‘Bold” and “ambitious” are the right words to describe Chief Executive Carrie Lam Cheng Yuet-ngor’s fifth Policy Address delivered on Wednesday. When the major objectives set out in the new policy plan are fully achieved, it will become a game changer for Hong Kong.
Inarguably, at the root of all major deep-seated socioeconomic problems which have plagued Hong Kong for decades, and spawned social unrest in recent years, is the scarcity of developable land.
The Northern Metropolis, an ambitious development project aimed at turning the northern areas of Hong Kong’s New Territories into a metropolis providing up to 926,000 residential units, will fundamentally solve the city’s land shortage.
The new metropolis, when fully developed, will be able to accommodate a populace of about 2.5 million, or one-third of the city’s entire population, tackling for good the housing shortage which has contributed to a widening wealth gap.
Of equal, if not more, significance is that the ample urban space to be made available in the Northern Metropolis will also provide enough room for the development of an international innovation and technology hub, which will offer 650,000 jobs, including 150,000 in the innovation and technology sector, upon its full development.
The addition of a new and powerful engine of economic development, to be facilitated by the creation of an international I&T hub and auxiliary sectors, will go a long way to tackling the problem of stagnant upward social mobility for the younger generation because of a narrow industrial structure.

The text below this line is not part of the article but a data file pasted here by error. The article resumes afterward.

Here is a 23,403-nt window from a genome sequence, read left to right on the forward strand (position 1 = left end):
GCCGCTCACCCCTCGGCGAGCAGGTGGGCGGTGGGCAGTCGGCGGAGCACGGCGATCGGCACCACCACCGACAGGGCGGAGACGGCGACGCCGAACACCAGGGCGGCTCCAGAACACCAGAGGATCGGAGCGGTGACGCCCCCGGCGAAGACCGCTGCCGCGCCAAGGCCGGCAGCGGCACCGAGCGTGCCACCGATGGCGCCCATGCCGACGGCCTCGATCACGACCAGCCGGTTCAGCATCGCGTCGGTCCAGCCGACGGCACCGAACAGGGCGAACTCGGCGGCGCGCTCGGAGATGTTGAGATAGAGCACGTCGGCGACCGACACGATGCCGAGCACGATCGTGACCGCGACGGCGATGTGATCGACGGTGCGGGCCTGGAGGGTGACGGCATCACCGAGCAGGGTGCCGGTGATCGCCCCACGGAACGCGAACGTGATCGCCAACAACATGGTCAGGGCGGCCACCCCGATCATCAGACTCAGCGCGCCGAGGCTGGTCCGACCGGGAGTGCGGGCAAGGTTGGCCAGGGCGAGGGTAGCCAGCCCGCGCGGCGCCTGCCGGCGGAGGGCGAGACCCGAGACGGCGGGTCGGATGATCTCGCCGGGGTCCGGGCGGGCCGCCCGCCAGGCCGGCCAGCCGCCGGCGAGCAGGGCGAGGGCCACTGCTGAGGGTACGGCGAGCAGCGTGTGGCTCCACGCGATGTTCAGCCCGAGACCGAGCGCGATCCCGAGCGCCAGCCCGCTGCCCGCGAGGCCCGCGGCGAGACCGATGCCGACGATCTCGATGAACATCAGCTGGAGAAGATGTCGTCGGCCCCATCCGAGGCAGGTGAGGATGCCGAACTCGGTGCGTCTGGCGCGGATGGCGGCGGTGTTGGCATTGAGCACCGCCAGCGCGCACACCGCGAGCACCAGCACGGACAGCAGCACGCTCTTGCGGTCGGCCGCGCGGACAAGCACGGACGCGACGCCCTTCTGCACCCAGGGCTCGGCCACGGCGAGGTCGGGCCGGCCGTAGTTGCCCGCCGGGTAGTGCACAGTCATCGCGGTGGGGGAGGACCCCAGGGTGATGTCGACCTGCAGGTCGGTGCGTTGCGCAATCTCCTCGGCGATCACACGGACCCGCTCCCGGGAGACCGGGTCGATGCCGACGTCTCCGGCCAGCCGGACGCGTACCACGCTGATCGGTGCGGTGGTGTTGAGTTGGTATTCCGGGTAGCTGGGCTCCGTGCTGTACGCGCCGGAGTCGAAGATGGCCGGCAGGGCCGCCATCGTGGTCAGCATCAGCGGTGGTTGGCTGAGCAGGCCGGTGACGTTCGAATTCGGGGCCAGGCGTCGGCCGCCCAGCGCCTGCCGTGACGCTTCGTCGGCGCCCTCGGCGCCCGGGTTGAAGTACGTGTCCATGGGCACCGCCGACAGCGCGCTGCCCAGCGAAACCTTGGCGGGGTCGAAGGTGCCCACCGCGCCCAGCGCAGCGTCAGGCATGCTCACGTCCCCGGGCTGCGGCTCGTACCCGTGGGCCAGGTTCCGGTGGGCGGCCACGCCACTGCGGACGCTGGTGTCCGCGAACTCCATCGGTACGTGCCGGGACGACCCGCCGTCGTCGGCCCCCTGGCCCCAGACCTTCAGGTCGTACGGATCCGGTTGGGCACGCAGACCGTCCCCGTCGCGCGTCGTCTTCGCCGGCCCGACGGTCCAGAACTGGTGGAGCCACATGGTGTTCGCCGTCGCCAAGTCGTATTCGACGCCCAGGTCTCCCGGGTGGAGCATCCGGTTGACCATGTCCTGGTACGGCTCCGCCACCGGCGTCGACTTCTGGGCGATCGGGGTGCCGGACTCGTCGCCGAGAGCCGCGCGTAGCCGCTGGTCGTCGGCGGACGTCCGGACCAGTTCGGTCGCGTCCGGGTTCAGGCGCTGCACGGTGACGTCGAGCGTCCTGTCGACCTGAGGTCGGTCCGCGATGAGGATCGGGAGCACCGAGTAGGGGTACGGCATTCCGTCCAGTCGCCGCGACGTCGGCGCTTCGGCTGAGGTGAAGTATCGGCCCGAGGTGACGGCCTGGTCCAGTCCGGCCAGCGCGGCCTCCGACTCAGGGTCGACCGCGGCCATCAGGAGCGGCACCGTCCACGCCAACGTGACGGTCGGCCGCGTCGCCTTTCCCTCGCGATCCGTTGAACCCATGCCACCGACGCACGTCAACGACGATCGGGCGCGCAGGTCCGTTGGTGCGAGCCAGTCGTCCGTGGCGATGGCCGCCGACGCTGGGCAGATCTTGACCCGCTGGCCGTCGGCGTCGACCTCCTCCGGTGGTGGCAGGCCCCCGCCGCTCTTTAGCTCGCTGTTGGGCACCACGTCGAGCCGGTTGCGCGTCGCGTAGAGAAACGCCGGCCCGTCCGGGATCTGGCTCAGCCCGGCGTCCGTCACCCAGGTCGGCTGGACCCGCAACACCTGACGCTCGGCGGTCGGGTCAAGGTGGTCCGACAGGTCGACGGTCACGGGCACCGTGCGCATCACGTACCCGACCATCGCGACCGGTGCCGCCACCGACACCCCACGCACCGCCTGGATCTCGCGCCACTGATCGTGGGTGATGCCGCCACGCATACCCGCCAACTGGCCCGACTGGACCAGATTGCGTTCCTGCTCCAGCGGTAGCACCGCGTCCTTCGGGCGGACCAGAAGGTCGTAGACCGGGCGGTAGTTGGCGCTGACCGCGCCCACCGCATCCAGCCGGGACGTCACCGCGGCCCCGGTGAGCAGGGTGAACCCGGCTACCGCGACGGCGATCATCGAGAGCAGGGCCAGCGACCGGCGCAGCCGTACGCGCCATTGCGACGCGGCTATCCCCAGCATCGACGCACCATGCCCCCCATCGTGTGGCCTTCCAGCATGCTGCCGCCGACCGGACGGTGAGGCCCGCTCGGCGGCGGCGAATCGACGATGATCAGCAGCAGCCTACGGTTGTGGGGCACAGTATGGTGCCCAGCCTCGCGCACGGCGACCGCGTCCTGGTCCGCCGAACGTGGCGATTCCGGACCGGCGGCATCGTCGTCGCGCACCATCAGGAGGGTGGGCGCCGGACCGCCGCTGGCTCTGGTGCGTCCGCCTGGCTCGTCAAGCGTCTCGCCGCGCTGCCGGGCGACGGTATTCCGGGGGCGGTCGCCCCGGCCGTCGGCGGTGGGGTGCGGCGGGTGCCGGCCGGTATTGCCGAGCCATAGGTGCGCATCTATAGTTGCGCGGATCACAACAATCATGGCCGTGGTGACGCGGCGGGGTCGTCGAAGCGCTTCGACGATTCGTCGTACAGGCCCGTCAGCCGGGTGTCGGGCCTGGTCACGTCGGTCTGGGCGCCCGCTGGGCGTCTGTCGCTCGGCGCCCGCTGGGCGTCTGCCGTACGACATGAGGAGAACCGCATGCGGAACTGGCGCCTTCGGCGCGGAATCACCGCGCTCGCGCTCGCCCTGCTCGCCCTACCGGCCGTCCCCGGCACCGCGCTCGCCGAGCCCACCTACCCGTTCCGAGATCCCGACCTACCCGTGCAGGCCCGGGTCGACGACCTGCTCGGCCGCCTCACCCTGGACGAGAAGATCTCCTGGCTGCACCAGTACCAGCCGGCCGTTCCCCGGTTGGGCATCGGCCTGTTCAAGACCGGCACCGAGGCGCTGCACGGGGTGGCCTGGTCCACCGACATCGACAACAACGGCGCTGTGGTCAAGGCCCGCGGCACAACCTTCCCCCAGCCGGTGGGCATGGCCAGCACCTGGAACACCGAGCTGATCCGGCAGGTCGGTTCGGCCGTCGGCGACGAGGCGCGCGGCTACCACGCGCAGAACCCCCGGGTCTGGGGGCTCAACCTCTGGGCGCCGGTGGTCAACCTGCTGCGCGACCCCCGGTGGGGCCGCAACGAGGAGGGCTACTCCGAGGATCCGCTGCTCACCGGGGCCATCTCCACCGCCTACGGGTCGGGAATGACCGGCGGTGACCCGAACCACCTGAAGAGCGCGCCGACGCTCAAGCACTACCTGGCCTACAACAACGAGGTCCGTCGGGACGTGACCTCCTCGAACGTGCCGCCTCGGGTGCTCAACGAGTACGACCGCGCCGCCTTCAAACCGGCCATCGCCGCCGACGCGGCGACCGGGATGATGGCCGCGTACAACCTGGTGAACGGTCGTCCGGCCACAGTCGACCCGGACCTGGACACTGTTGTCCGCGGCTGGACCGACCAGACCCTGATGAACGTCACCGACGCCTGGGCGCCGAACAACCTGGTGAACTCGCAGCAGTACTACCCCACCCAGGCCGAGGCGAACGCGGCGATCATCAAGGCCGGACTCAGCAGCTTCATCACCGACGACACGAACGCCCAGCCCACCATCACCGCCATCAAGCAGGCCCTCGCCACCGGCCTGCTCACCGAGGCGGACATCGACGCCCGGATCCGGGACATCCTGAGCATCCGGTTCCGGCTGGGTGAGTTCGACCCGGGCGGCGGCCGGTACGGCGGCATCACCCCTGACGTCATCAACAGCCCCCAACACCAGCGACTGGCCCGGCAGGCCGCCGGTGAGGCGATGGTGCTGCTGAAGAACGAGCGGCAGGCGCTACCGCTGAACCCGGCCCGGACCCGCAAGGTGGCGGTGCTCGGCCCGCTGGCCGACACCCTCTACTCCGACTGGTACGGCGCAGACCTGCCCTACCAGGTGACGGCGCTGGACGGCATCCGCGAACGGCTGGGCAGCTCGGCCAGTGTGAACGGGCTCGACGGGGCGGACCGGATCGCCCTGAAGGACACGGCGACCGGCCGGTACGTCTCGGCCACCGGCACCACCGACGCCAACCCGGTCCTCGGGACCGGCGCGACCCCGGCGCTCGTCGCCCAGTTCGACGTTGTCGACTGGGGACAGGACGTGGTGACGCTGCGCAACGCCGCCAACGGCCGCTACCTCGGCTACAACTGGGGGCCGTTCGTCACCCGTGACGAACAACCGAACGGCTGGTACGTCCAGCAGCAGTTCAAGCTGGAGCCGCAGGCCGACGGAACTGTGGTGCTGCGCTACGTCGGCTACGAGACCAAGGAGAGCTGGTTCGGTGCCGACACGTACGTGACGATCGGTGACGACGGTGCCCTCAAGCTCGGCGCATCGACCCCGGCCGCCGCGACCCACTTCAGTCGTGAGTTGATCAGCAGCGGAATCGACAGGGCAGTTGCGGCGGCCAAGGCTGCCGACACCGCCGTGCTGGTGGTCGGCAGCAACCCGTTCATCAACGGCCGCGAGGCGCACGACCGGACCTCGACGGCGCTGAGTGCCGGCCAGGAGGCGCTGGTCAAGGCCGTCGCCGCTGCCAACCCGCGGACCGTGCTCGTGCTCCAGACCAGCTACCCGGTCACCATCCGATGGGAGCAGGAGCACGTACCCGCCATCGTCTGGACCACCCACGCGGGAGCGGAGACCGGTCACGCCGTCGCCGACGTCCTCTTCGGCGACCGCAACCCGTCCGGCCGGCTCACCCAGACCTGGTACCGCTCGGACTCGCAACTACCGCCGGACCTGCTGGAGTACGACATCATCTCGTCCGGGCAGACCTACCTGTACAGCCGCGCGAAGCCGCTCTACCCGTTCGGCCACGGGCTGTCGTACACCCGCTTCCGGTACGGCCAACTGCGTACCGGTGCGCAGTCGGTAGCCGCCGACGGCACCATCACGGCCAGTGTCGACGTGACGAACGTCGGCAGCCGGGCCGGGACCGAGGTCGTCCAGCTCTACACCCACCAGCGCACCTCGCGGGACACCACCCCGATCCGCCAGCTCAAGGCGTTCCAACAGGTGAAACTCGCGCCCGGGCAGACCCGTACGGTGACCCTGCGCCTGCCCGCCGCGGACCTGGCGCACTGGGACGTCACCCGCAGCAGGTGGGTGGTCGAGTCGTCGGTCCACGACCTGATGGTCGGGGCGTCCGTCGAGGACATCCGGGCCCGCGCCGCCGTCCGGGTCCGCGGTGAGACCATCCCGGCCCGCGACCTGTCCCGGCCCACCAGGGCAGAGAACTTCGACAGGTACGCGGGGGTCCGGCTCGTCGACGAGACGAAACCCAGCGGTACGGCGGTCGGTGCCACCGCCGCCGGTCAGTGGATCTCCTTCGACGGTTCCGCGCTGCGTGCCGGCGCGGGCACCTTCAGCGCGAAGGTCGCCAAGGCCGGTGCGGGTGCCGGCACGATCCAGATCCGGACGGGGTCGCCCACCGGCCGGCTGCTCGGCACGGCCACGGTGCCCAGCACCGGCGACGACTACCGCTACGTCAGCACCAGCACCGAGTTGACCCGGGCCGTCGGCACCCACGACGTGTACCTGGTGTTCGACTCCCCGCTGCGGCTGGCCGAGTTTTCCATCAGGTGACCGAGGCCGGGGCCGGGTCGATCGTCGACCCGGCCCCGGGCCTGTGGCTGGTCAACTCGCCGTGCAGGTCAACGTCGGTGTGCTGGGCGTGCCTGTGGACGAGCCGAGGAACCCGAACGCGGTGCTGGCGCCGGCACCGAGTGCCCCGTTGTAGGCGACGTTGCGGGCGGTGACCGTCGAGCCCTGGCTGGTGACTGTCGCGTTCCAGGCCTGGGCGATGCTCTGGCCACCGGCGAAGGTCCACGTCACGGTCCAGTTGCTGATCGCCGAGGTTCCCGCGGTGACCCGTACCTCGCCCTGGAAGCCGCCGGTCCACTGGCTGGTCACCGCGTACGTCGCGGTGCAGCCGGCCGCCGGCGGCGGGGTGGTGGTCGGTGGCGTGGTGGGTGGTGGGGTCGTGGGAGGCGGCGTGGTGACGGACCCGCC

It is by design that the Northern Metropolis plan dovetails with the national 14th Five-Year Plan (2021-25). To be connected by a railway-centered transport system with Shenzhen, the development of the Northern Metropolis, particularly the planned international I&T hub, will facilitate Hong Kong’s development integration with Shenzhen and other mainland cities in the Guangdong-Hong Kong-Macao Greater Bay Area. Closer integration of Hong Kong into the Greater Bay Area is the first step for the special administrative region to play its role in future national development as designated in the 14th Five-Year Plan.
The Northern Metropolis is not “pie in the sky”, as some naysayers have called it. It will be turned into reality not least because it will benefit Hong Kong residents, especially the younger generations, and the development strategy underpinning this mega project is likely to have the central government’s blessing as it aligns Hong Kong’s development with that of the nation’s.
It goes without saying that a massive plan of such a scale will inevitably face huge challenges, not the least of which is the anticipated strong resistance from vested interests. But with the central authorities’ support, no challenge is unbeatable. After all, China is known for its ability to make miracles, of which Shenzhen is one.